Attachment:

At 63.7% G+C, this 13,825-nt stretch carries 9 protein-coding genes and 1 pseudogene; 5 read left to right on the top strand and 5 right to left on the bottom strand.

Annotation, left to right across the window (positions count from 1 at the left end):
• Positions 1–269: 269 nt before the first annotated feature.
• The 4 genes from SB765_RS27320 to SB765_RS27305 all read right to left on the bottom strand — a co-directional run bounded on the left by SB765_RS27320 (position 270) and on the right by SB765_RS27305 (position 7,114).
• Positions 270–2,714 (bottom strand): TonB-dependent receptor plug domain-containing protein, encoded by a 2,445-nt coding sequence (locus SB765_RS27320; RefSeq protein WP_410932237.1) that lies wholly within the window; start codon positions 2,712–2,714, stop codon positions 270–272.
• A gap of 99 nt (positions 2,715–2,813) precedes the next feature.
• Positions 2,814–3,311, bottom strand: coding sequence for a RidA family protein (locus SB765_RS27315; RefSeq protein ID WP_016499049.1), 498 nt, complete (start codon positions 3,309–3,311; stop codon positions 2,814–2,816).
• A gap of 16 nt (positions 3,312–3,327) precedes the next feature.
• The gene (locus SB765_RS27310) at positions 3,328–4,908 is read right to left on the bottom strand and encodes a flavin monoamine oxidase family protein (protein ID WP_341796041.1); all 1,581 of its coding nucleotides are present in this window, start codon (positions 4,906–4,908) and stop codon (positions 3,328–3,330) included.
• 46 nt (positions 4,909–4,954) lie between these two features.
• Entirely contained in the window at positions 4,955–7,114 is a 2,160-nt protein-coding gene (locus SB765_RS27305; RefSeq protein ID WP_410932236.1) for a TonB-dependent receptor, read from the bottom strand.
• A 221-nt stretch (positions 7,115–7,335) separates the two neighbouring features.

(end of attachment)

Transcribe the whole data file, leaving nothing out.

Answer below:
At 63.7% G+C, this 13,825-nt stretch carries 9 protein-coding genes and 1 pseudogene; 5 read left to right on the top strand and 5 right to left on the bottom strand.

Annotation, left to right across the window (positions count from 1 at the left end):
• Positions 1–269: 269 nt before the first annotated feature.
• The 4 genes from SB765_RS27320 to SB765_RS27305 all read right to left on the bottom strand — a co-directional run bounded on the left by SB765_RS27320 (position 270) and on the right by SB765_RS27305 (position 7,114).
• Positions 270–2,714 (bottom strand): TonB-dependent receptor plug domain-containing protein, encoded by a 2,445-nt coding sequence (locus SB765_RS27320; RefSeq protein WP_410932237.1) that lies wholly within the window; start codon positions 2,712–2,714, stop codon positions 270–272.
• A gap of 99 nt (positions 2,715–2,813) precedes the next feature.
• Positions 2,814–3,311, bottom strand: coding sequence for a RidA family protein (locus SB765_RS27315; RefSeq protein ID WP_016499049.1), 498 nt, complete (start codon positions 3,309–3,311; stop codon positions 2,814–2,816).
• A gap of 16 nt (positions 3,312–3,327) precedes the next feature.
• The gene (locus SB765_RS27310) at positions 3,328–4,908 is read right to left on the bottom strand and encodes a flavin monoamine oxidase family protein (protein ID WP_341796041.1); all 1,581 of its coding nucleotides are present in this window, start codon (positions 4,906–4,908) and stop codon (positions 3,328–3,330) included.
• 46 nt (positions 4,909–4,954) lie between these two features.
• Entirely contained in the window at positions 4,955–7,114 is a 2,160-nt protein-coding gene (locus SB765_RS27305; RefSeq protein ID WP_410932236.1) for a TonB-dependent receptor, read from the bottom strand.
• A 221-nt stretch (positions 7,115–7,335) separates the two neighbouring features.